- Tell your doctor about any and all prescriptions you are taking before the procedure.
- Do not drink through a straw or suck on hard candies for one week.
- No vigorous sports or heavy lifting for 5 days.
- No jogging or playing of musical wind instruments for 4 days.
Incision and Drainage
- For adolescent and adult patients, we recommend taking 400-600mg Ibuprofen (Motrin, Advil) every 6 hours. You may alternate this medication with Tylenol (500-650mg) so that you are taking something for pain every 3 hours. Do not exceed 3,000 mg Tylenol daily.
- You may have been prescribed a narcotic containing pain medication (such as Norco or Oxycodone). If so, you may alternate this medication with Ibuprofen instead.
- You will want to keep a small piece of gauze lightly taped over your drain to help keep the area clean and to absorb any drainage. Change the dressing as needed.
- You are welcome to shower, but please clean around your drain carefully with a mild antibacterial soap such as Dial. Lightly pat the area dry.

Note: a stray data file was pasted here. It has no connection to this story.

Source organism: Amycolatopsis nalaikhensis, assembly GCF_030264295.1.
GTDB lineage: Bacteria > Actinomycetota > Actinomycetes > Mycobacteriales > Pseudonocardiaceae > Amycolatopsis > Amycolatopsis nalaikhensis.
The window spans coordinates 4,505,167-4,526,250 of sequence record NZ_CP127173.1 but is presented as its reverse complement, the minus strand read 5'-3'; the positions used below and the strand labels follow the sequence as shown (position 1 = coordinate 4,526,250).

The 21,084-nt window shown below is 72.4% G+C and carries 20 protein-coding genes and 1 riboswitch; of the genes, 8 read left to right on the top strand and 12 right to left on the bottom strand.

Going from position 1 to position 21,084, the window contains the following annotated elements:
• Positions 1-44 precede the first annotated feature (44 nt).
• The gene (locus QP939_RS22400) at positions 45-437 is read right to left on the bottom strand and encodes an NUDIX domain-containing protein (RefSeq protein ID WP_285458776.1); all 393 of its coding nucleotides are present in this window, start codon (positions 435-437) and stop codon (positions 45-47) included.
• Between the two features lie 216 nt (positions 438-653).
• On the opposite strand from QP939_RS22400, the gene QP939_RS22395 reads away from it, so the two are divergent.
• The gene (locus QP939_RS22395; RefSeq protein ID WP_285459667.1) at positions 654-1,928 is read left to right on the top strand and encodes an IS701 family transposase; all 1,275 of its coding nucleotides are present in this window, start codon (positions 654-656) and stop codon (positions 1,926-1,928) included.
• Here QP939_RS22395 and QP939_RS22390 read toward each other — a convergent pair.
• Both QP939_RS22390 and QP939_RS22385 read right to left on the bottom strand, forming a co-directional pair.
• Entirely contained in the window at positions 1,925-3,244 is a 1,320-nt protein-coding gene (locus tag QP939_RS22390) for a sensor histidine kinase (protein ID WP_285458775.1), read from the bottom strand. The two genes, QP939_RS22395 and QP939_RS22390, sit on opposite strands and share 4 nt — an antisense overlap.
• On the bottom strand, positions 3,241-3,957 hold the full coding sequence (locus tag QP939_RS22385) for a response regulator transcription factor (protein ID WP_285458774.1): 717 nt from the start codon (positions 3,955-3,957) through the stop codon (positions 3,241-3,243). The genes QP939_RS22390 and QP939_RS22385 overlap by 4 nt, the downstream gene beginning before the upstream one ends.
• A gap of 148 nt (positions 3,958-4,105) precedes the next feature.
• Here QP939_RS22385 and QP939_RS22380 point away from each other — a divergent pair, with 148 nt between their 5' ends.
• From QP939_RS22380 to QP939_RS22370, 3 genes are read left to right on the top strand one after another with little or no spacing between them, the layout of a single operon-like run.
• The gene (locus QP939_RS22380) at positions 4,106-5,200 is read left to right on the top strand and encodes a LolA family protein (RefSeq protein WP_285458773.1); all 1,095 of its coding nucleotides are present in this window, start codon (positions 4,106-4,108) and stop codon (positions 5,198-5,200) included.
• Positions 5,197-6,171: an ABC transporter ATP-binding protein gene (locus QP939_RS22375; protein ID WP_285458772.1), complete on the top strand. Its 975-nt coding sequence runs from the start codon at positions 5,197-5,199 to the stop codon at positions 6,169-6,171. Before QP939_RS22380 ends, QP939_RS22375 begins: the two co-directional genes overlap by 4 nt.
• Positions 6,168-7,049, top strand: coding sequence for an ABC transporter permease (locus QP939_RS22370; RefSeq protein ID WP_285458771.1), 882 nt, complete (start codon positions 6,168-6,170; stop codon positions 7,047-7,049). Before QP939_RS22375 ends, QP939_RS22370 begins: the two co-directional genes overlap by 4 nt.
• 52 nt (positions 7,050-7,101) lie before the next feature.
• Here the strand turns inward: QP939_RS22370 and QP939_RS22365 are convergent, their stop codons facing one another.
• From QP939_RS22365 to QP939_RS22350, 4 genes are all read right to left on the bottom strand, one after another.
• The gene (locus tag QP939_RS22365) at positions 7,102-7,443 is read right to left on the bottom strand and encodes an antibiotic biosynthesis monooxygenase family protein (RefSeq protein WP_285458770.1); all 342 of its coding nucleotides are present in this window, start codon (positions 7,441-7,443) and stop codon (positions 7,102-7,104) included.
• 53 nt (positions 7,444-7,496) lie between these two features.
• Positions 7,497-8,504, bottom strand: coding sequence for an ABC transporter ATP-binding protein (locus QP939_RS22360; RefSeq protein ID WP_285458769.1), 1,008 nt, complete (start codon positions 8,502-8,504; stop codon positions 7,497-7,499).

- You may apply ice packs to the external area for comfort (20 minutes on, 20 minutes off).
- You may begin warm salt water soaks in the mouth. Hold the water on the affected side and work through a glass 3x/day.
Your surgeon has recommended sinus precautions for your recovery. It is recommended that you follow these precautions for 2 weeks, unless directed otherwise. The goal of sinus precautions is to prevent the passage of air and/or fluids between the mouth and sinus cavity. This will allow the sinuses to heal, preventing a permanent communication. In the case of sinus-lift bone grafts, this will prevent disruption and loss of the new graft.
- Blowing your nose – It is best to wipe away nasal secretions carefully. After two weeks, if you must blow your nose, blow gently through both sides at the same time.
- Blowing – Do not blow into a musical instrument or blow up balloons.
- Sneezing – If you must sneeze, keep your mouth open and do not pinch your nose or try to hold the sneeze in.
- Sucking – Do not drink through a straw and do not smoke.